A Data-Driven Approach to HiPo Programs

By Emily Loberto

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For many organizations, the top 1% of your workforce accounts for 10% of organizational output, while the top 5% accounts for 25%. So, it's no wonder that 66% of organizations report leveraging high-potential programs, better known as HiPo programs, to intentionally identify and cultivate top-performing employees' skills.   

HiPo programs focus on incubating internal talent that possesses the potential to succeed in leadership positions, and they're becoming increasingly popular. Between 50 and 70 percent of organizations feel a shortage of qualified leaders impacts them and are turning to HiPo programs to help facilitate professional growth. Many organizations design their HiPo programs to backfill a sparse leadership pipeline.

However, in organizations that intentionally identify HiPo employees, only 24% of senior executives consider them successful. That's because 40% of internal job moves made by high-potentials fail. Even with these HiPo programs in place, organizations are more likely to look outside the organization to fill leadership positions.  

Why are so many organizations' HiPo programs failing? It may very well stem from a lack of quality data.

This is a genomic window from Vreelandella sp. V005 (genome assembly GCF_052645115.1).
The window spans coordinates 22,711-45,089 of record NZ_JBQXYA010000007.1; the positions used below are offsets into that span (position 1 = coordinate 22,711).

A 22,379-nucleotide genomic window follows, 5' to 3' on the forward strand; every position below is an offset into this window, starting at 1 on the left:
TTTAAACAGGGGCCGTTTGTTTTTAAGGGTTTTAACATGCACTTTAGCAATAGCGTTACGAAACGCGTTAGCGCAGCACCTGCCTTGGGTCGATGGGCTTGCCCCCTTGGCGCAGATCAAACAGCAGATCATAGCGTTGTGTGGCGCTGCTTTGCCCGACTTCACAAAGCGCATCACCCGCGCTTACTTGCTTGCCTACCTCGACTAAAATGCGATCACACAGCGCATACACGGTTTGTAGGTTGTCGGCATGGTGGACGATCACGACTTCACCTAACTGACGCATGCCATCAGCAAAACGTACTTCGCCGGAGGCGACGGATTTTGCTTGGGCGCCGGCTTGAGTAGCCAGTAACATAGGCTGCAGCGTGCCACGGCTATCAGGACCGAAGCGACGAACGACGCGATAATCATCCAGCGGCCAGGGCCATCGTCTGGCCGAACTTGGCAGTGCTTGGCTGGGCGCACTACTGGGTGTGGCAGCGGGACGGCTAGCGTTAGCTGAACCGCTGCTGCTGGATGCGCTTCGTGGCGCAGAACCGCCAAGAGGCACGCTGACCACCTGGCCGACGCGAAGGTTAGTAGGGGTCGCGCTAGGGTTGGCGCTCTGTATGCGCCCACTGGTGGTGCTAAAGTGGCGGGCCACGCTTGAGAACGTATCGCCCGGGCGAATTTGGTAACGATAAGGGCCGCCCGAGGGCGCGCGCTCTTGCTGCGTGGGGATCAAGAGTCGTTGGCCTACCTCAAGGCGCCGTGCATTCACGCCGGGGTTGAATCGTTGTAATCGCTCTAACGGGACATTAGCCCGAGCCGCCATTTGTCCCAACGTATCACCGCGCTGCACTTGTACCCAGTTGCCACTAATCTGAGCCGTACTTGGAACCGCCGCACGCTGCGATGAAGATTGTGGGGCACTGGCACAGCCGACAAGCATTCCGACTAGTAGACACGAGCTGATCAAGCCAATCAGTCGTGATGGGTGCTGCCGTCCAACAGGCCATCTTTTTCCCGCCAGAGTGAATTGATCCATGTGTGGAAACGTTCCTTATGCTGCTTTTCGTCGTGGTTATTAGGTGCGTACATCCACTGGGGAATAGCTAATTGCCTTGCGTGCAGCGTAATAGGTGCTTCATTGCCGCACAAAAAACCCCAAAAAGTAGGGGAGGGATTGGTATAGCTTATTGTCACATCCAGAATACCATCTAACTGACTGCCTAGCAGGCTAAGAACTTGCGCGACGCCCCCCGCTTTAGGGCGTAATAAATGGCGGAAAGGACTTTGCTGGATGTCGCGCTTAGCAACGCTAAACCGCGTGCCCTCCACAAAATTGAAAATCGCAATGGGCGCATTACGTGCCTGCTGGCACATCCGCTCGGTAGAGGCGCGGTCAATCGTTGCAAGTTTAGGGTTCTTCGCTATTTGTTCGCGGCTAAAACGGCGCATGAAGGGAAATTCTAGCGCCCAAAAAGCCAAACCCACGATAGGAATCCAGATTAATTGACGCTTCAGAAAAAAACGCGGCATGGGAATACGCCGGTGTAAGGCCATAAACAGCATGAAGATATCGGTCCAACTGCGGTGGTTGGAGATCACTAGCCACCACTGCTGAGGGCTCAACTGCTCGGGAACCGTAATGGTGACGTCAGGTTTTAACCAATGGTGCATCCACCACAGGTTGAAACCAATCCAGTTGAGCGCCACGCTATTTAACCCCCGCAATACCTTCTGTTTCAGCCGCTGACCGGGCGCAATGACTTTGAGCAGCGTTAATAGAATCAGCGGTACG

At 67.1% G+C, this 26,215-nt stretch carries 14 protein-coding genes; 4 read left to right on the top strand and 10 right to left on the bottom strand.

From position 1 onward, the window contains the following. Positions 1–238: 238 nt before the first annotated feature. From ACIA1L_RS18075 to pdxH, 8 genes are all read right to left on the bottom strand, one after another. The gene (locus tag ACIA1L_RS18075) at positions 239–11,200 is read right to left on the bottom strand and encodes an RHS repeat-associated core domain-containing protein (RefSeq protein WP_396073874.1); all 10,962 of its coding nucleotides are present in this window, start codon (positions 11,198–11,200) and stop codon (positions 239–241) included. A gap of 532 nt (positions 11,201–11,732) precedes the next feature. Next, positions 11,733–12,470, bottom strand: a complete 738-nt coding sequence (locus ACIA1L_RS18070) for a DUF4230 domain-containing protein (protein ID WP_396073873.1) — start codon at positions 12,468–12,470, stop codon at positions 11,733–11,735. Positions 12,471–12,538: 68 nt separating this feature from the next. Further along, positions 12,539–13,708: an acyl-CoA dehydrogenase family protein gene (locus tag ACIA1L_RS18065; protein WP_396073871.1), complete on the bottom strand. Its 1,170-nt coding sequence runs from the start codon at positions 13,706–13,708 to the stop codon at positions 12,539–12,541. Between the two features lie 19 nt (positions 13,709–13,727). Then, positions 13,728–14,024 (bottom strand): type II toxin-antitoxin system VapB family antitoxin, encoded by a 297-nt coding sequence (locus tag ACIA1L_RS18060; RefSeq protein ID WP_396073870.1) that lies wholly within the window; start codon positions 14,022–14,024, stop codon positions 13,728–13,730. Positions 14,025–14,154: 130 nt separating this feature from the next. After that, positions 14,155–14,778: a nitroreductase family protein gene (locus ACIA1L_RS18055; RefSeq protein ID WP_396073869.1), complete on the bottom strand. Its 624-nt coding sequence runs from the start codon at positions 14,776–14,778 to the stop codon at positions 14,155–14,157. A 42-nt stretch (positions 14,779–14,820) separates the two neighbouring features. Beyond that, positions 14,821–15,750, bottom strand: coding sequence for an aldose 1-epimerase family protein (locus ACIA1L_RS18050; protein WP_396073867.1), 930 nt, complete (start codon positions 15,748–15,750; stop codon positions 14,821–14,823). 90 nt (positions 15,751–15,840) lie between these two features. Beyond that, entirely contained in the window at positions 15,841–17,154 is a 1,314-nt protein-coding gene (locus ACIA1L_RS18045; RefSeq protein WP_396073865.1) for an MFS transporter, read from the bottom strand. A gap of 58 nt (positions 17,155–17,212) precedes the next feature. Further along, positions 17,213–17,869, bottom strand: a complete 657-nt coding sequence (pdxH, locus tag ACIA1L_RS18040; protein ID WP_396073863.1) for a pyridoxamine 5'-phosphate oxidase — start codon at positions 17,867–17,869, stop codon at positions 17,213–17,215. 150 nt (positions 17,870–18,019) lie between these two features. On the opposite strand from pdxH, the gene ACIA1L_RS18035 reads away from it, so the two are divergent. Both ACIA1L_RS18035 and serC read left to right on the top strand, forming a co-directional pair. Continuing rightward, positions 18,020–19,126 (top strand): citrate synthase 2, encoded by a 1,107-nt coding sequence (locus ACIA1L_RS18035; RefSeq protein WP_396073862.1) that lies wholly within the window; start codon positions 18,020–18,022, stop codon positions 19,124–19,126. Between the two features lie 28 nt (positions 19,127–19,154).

What do data-driven HiPo programs look like?

Identifying talent who should participate in a HiPo program is subjective. In many cases, managers themselves identify the "secret sauce" that makes someone a HiPo based on their "gut feel." The result is a leadership pipeline filled with talent selected based on their culture fit or high performance as an individual contributor.

But just because someone is a fantastic contributor does not mean they’ll make a good leader. That’s because leadership positions require a whole new set of competencies. High-performing individual contributors get pushed into HiPo programs based on their past results, not their future potential.

There are models out there that measure leadership potential; Korn Ferry, for instance, outlines “Seven Signposts” that identify high-potential leaders, which include traits like self-awareness, drive, and reasoning. Similar institutions have identified learning agility — the ability to learn from experience — as the key indicator of high potential globally.